I'm as interested in cheap lenses as I am fascinated by lenses that purport to scrape the ceilings of possiblility.

A VSL blog reader, Stephen Kennedy, kindly sent me a lens. He seemed to understand my attraction to older, less expensive, more mainstream lenses from days gone by. The lens he sent along is a Nikon Series E, 36-72mm f3.5 Ais. It's manual focus only and a short zoom lens and it fits right into the genre of lenses I like to put on the front of my cameras when I head out in the midday sun for a bout of photographing. A terse zoom range, no frills and imbued with very decent performance- especially when used at f5.6 and beyond. 

There are some other Nikon Series E lenses, released in conjunction with the low cost Nikon EM SLR, that show up on the radar screens of old lens aficionados, the most popular being the 100mm f2.8 and the very, very well regarded 75-150mm f3.5. All of them were above average performers but never attained a huge following when new mostly because they represented a move away from Nikon's traditional heavy metal lens construction which always seemed to promise a certain indestructibility.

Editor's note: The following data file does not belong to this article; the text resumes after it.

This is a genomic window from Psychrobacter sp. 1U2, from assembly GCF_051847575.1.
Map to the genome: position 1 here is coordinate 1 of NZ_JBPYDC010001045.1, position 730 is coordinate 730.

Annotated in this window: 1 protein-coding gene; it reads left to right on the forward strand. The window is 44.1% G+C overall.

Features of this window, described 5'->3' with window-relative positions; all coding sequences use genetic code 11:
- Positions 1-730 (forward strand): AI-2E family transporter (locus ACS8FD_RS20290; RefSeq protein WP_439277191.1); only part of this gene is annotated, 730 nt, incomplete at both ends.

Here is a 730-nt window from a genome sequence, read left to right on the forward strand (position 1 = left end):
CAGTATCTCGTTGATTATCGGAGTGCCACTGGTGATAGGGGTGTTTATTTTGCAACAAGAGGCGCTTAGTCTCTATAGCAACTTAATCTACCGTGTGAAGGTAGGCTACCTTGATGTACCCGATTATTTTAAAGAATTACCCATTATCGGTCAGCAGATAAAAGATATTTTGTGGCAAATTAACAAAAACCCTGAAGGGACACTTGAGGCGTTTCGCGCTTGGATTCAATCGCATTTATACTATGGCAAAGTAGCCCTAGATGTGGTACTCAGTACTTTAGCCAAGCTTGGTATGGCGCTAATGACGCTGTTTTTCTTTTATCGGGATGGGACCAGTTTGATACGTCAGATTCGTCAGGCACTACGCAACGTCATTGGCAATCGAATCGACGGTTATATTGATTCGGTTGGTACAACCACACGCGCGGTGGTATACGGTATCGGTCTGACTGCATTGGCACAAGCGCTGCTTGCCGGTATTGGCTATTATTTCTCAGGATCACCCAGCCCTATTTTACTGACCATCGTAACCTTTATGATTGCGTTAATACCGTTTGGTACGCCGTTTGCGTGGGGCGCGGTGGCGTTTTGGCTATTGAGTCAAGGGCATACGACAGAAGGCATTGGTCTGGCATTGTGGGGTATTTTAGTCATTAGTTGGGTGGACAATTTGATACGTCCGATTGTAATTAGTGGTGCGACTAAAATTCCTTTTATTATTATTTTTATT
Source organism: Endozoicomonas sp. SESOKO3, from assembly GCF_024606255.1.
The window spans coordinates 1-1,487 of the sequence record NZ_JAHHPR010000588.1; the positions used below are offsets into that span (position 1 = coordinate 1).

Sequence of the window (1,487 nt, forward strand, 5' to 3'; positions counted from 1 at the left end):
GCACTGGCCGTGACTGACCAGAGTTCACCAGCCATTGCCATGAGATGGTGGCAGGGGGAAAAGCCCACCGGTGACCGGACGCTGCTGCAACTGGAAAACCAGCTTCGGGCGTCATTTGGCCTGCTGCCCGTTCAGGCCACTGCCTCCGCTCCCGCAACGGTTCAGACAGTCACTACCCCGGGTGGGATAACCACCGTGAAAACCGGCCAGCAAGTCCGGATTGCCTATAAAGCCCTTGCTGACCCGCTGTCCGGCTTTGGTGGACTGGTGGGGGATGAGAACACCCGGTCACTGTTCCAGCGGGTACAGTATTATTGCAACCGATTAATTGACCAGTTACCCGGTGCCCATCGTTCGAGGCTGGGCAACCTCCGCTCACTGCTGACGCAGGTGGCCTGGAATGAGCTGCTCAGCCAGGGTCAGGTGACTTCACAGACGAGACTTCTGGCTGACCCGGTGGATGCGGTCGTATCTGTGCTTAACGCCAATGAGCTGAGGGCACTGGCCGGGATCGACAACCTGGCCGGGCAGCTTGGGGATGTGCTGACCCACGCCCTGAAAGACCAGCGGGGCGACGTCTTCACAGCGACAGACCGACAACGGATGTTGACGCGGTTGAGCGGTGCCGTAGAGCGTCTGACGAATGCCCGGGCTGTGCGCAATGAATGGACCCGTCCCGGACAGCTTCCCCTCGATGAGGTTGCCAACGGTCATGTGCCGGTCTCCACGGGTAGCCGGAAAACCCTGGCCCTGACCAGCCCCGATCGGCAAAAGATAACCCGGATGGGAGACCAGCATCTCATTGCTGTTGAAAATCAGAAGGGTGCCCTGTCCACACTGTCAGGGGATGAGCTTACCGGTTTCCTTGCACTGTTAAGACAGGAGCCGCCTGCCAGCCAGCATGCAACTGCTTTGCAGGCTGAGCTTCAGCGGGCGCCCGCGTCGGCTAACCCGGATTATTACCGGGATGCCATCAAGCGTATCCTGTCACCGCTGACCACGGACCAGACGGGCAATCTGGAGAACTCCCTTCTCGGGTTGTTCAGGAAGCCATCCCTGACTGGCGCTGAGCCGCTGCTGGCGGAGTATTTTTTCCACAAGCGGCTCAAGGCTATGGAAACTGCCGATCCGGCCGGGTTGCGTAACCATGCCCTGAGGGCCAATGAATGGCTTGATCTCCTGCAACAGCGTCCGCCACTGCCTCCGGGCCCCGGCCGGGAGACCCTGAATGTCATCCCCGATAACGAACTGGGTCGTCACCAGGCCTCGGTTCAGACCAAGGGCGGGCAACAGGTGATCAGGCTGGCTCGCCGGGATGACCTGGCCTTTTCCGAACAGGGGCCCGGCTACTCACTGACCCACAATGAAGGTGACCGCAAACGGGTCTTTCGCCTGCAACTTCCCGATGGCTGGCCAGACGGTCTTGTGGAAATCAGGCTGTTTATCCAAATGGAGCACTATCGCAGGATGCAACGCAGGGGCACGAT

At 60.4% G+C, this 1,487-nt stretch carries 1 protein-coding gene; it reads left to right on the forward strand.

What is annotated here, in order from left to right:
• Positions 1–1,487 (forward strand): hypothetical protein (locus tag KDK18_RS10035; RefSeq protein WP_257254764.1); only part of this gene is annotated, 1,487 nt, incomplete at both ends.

I put a 52mm circular polarizer on the lens, attached it to the front of a Nikon D800 and set out to see just how good ( or bad ) this little jewel of a zoom lens could be...

Overall, I found it to be smooth, fairly sharp and well behaved. The one aspect that could be a deal killer for someone looking around for an inexpensive alternative to today's pricier lens fare would be the lens's close focus limitation of 4 feet. It makes casual portraits a bit dicey. 

1 comment:

  1. Nice to see Nikon's late, great Series E lenses getting some appreciation! I owned three copies each of the 75-150mm and 36-72mm between their release in the early '80s and my purchase of a D700 in 2009, when I decided to switch to all autofocus lenses. They were good, reasonably compact lenses except for the dreadful push-pull zoom design then in vogue. After a few years they developed such bad zoom creep it was difficult to maintain a focal length setting while focusing. And yes, the 4' minimum focus on the 36-72mm meant I usually carried a Nikon #0 close-up lens for it. Ironically, the Series E lenses were much better made that today's low-end zooms.


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